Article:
James Salter: Last Night

James Salter: Last Night

The main characters in James Salter's short-story collection Last Night run a tight gamut from the merely comfortable to the incredibly well-off, and almost all of them are either contemplating an infidelity, in the throes of an affair, or recovering from a love that's long since rotted. They're not exactly a ball of laughs, this crew. As penetrating as Salter's prose can be, his insights into behavior don't extend as far as the human capacity for humor— at least not in Last Night, where nearly every person on the page has been drained of any emotion save lust and regret. Most have been pared to fit Salter's rigid style, which bridges blunt-to-the-point-of-abstraction dialogue with terse-but-vivid descriptive passages. It's the kind of no-frills writing that could easily be confused for dry hackwork, if it weren't for lines like "a kind of shiver went through him, a frightened happiness, as when your name is called by the teacher."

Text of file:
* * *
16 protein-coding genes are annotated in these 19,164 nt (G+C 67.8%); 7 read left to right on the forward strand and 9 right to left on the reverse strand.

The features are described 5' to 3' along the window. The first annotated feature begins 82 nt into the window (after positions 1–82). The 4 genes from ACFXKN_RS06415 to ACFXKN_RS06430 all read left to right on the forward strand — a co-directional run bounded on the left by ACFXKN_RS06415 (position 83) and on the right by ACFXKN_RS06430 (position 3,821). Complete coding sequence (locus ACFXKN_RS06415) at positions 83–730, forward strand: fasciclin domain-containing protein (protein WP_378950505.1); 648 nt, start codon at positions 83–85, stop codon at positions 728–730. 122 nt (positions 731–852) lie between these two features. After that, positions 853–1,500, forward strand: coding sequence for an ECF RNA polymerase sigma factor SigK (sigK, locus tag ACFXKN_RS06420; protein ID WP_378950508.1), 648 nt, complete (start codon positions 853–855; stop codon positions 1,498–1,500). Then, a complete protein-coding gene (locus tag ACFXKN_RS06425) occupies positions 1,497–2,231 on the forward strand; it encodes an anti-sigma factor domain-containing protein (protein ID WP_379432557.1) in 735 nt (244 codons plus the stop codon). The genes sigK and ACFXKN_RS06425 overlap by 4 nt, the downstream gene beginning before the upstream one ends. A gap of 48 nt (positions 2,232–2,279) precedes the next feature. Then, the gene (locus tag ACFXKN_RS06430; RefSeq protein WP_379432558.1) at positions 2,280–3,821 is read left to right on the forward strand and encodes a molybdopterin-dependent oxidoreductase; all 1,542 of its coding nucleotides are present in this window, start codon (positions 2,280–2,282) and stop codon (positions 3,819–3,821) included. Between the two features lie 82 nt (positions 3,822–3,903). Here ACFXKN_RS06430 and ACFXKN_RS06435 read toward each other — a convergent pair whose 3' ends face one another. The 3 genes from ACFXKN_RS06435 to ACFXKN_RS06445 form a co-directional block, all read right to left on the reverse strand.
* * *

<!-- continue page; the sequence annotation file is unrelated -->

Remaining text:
Nevertheless, about half of the 10 stories in Last Night never develop beyond scattered points on some chart that only Salter knows in full. And their impenetrable sketchiness looks worse when held up to the brilliant light of the collection's best pieces. To be fair, it'd be hard for any story to match the nervous urgency and blood-chilling plot twists of the title tale, which describes the last supper of an assisted suicide, with special attention to how she perceives the laughter and chatter of restaurant-goers, and how "she was trying to imagine all of it tomorrow, without her being here to see it." The same kind of prosaically ominous tone shadows "Platinum," in which a happily married man cheats on his wife and continues making mistakes thereafter. And in "Palm Court," a stockbroker reunites with an old flame and reflects on the dozens of reasons they found not to stay together, none of which seem meaningful now that he's older and has made plenty more compromises. Nearly all the stories in Last Night are troubled by choices that seem perfectly reasonable at the time they're made, but that screw everything up for decades to come.

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